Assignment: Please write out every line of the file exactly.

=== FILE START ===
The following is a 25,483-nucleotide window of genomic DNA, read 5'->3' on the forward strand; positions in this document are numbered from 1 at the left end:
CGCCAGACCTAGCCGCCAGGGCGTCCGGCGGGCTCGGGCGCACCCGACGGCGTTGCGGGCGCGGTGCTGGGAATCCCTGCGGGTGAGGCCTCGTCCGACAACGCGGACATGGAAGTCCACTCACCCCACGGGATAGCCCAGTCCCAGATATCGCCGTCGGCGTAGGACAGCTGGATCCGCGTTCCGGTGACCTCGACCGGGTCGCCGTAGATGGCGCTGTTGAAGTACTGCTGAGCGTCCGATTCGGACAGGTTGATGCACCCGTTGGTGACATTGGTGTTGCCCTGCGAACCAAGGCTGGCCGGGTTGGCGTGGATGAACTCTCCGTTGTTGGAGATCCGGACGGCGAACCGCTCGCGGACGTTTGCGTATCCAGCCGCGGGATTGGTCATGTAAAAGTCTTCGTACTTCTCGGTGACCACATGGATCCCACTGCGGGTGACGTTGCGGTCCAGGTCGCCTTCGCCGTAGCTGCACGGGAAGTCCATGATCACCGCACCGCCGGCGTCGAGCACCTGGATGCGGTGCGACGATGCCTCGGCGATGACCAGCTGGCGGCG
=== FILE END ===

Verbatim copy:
The following is a 25,483-nucleotide window of genomic DNA, read 5'->3' on the forward strand; positions in this document are numbered from 1 at the left end:
CGCCAGACCTAGCCGCCAGGGCGTCCGGCGGGCTCGGGCGCACCCGACGGCGTTGCGGGCGCGGTGCTGGGAATCCCTGCGGGTGAGGCCTCGTCCGACAACGCGGACATGGAAGTCCACTCACCCCACGGGATAGCCCAGTCCCAGATATCGCCGTCGGCGTAGGACAGCTGGATCCGCGTTCCGGTGACCTCGACCGGGTCGCCGTAGATGGCGCTGTTGAAGTACTGCTGAGCGTCCGATTCGGACAGGTTGATGCACCCGTTGGTGACATTGGTGTTGCCCTGCGAACCAAGGCTGGCCGGGTTGGCGTGGATGAACTCTCCGTTGTTGGAGATCCGGACGGCGAACCGCTCGCGGACGTTTGCGTATCCAGCCGCGGGATTGGTCATGTAAAAGTCTTCGTACTTCTCGGTGACCACATGGATCCCACTGCGGGTGACGTTGCGGTCCAGGTCGCCTTCGCCGTAGCTGCACGGGAAGTCCATGATCACCGCACCGCCGGCGTCGAGCACCTGGATGCGGTGCGACGATGCCTCGGCGATGACCAGCTGGCGGCG